This is why the Jewish weekly Forward chose him as one of the top five Jewish leaders in America, and the Jewish Exponent named him as one of the top dozen Jewish activists of the century.

MICHAEL GOLDBLATT ALAN MAZUREK

New York
The writers are chairman and vice chairman, respectively, of ZOA And now, praise...

Sir, – I was just on tour in Israel and visited Jerusalem for two days.

On one of those days I wanted to take the light rail and tried to get a ticket from the machine, but it would not accept my money. Two young people tried to help, but they could not get the machine to take my bank notes either. Then the young lady paid with her credit card and gave me the ticket. I was both delighted and grateful.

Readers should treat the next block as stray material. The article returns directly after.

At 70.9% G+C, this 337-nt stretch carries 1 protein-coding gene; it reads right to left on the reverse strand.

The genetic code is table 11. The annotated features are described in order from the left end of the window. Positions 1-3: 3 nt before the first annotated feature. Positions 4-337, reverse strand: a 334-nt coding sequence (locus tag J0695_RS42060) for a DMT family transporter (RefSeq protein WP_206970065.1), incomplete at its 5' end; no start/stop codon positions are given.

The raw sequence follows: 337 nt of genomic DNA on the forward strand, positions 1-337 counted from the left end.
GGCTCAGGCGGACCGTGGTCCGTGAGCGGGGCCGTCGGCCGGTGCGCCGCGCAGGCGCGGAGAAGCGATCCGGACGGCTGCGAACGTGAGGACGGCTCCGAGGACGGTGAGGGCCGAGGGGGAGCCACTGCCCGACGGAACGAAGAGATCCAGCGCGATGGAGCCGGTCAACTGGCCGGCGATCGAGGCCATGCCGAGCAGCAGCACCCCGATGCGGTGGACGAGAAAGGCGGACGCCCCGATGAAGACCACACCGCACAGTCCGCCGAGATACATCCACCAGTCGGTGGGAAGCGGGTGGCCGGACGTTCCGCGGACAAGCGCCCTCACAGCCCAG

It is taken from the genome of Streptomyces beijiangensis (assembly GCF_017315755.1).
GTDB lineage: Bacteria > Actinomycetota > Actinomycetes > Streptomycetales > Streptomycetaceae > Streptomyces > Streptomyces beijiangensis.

I hope you will bring this story to light in your paper and that the young people and others who helped me will read it and accept my thanks. Thanks, too, for good days in your lovely country.

BIRGIT LARSEN
Hedehusene, Denmark

...and appreciation

Sir, – June 6 will mark the 70th anniversary of D Day.

There cannot be many veterans of this historic event still surviving in Israel, so it occurred to me that it might interest your readers to know that my 90-year-old husband, Norman Cohen, who was under the command of Gen.

Dempsey of the British Second Army, Tactical Headquarters, actually landed at Vers sur Mere on that historic day and, in his capacity as a wireless operator, established contact immediately on landing with Gen. Eisenhower’s headquarters in England.

Maybe you know of other “D-Day boys” in Israel who could contribute their experiences to a commemorative article.

The anniversary should not go by without being noted.

LOLA S. COHEN

Jerusalem